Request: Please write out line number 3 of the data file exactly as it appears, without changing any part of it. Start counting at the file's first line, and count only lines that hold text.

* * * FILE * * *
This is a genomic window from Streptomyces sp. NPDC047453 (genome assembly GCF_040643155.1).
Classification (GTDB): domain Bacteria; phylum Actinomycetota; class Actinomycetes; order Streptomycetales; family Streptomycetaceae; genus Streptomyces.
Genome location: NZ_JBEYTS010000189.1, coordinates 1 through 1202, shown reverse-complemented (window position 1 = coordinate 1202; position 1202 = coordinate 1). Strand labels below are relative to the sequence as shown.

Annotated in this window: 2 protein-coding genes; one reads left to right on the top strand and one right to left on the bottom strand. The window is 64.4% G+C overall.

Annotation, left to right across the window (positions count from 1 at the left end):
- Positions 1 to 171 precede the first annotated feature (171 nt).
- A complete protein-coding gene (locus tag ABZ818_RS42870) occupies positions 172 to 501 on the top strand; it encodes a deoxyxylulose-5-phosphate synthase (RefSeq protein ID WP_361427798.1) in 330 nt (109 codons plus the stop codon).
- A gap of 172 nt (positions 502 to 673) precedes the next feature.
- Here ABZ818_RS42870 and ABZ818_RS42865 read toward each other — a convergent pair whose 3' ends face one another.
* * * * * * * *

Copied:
Genome location: NZ_JBEYTS010000189.1, coordinates 1 through 1202, shown reverse-complemented (window position 1 = coordinate 1202; position 1202 = coordinate 1). Strand labels below are relative to the sequence as shown.